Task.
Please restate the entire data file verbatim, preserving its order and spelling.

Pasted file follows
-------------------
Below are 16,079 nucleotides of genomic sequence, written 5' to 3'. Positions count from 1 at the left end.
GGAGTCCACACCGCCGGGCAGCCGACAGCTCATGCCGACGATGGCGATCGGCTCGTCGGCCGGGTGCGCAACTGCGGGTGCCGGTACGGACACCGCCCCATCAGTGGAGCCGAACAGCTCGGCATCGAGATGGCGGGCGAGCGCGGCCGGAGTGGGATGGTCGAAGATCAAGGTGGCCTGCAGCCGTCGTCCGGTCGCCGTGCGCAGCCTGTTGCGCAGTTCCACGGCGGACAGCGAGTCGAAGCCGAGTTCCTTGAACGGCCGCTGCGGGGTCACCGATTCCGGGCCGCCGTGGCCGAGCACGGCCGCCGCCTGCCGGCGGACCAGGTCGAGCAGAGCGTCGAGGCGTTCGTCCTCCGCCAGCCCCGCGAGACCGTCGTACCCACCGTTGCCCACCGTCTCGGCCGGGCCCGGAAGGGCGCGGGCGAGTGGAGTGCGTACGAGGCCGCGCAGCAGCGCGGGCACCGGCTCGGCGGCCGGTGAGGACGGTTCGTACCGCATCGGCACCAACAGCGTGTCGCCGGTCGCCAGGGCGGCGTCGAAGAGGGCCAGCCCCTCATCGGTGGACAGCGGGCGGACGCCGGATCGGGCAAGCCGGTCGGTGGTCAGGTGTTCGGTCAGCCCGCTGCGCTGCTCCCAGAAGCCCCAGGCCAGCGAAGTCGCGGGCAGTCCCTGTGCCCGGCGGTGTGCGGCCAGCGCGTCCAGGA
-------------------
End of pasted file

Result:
Below are 16,079 nucleotides of genomic sequence, written 5' to 3'. Positions count from 1 at the left end.
GGAGTCCACACCGCCGGGCAGCCGACAGCTCATGCCGACGATGGCGATCGGCTCGTCGGCCGGGTGCGCAACTGCGGGTGCCGGTACGGACACCGCCCCATCAGTGGAGCCGAACAGCTCGGCATCGAGATGGCGGGCGAGCGCGGCCGGAGTGGGATGGTCGAAGATCAAGGTGGCCTGCAGCCGTCGTCCGGTCGCCGTGCGCAGCCTGTTGCGCAGTTCCACGGCGGACAGCGAGTCGAAGCCGAGTTCCTTGAACGGCCGCTGCGGGGTCACCGATTCCGGGCCGCCGTGGCCGAGCACGGCCGCCGCCTGCCGGCGGACCAGGTCGAGCAGAGCGTCGAGGCGTTCGTCCTCCGCCAGCCCCGCGAGACCGTCGTACCCACCGTTGCCCACCGTCTCGGCCGGGCCCGGAAGGGCGCGGGCGAGTGGAGTGCGTACGAGGCCGCGCAGCAGCGCGGGCACCGGCTCGGCGGCCGGTGAGGACGGTTCGTACCGCATCGGCACCAACAGCGTGTCGCCGGTCGCCAGGGCGGCGTCGAAGAGGGCCAGCCCCTCATCGGTGGACAGCGGGCGGACGCCGGATCGGGCAAGCCGGTCGGTGGTCAGGTGTTCGGTCAGCCCGCTGCGCTGCTCCCAGAAGCCCCAGGCCAGCGAAGTCGCGGGCAGTCCCTGTGCCCGGCGGTGTGCGGCCAGCGCGTCCAGGA